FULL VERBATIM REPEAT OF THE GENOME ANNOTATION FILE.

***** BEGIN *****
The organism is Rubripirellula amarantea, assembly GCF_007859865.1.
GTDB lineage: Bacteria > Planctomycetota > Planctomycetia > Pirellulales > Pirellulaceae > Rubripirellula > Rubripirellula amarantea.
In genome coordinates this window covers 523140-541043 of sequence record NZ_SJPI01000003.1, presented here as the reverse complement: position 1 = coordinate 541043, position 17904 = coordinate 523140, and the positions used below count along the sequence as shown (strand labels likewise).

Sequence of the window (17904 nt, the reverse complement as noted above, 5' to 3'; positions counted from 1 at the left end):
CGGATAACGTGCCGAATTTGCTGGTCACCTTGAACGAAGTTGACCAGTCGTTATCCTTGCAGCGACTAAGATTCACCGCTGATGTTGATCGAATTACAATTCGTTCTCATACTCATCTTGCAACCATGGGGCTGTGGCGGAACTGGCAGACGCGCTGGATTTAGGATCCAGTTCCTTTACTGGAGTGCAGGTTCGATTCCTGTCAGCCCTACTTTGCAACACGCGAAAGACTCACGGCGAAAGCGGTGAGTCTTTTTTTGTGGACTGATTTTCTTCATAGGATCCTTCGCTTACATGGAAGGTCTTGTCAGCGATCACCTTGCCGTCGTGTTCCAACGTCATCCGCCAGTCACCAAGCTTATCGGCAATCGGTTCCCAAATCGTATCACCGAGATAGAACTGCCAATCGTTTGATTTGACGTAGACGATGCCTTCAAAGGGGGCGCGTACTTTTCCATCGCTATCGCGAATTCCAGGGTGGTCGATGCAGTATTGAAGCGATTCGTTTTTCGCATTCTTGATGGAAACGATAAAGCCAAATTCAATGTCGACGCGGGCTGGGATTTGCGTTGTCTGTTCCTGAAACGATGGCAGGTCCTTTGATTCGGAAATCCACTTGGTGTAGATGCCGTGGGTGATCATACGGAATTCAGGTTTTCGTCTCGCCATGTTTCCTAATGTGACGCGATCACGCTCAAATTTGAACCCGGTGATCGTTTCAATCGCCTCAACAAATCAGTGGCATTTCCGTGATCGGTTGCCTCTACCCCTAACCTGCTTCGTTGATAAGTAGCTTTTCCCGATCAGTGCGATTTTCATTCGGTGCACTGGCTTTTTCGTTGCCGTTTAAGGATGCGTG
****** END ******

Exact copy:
The organism is Rubripirellula amarantea, assembly GCF_007859865.1.
GTDB lineage: Bacteria > Planctomycetota > Planctomycetia > Pirellulales > Pirellulaceae > Rubripirellula > Rubripirellula amarantea.
In genome coordinates this window covers 523140-541043 of sequence record NZ_SJPI01000003.1, presented here as the reverse complement: position 1 = coordinate 541043, position 17904 = coordinate 523140, and the positions used below count along the sequence as shown (strand labels likewise).

Sequence of the window (17904 nt, the reverse complement as noted above, 5' to 3'; positions counted from 1 at the left end):
CGGATAACGTGCCGAATTTGCTGGTCACCTTGAACGAAGTTGACCAGTCGTTATCCTTGCAGCGACTAAGATTCACCGCTGATGTTGATCGAATTACAATTCGTTCTCATACTCATCTTGCAACCATGGGGCTGTGGCGGAACTGGCAGACGCGCTGGATTTAGGATCCAGTTCCTTTACTGGAGTGCAGGTTCGATTCCTGTCAGCCCTACTTTGCAACACGCGAAAGACTCACGGCGAAAGCGGTGAGTCTTTTTTTGTGGACTGATTTTCTTCATAGGATCCTTCGCTTACATGGAAGGTCTTGTCAGCGATCACCTTGCCGTCGTGTTCCAACGTCATCCGCCAGTCACCAAGCTTATCGGCAATCGGTTCCCAAATCGTATCACCGAGATAGAACTGCCAATCGTTTGATTTGACGTAGACGATGCCTTCAAAGGGGGCGCGTACTTTTCCATCGCTATCGCGAATTCCAGGGTGGTCGATGCAGTATTGAAGCGATTCGTTTTTCGCATTCTTGATGGAAACGATAAAGCCAAATTCAATGTCGACGCGGGCTGGGATTTGCGTTGTCTGTTCCTGAAACGATGGCAGGTCCTTTGATTCGGAAATCCACTTGGTGTAGATGCCGTGGGTGATCATACGGAATTCAGGTTTTCGTCTCGCCATGTTTCCTAATGTGACGCGATCACGCTCAAATTTGAACCCGGTGATCGTTTCAATCGCCTCAACAAATCAGTGGCATTTCCGTGATCGGTTGCCTCTACCCCTAACCTGCTTCGTTGATAAGTAGCTTTTCCCGATCAGTGCGATTTTCATTCGGTGCACTGGCTTTTTCGTTGCCGTTTAAGGATGCGTG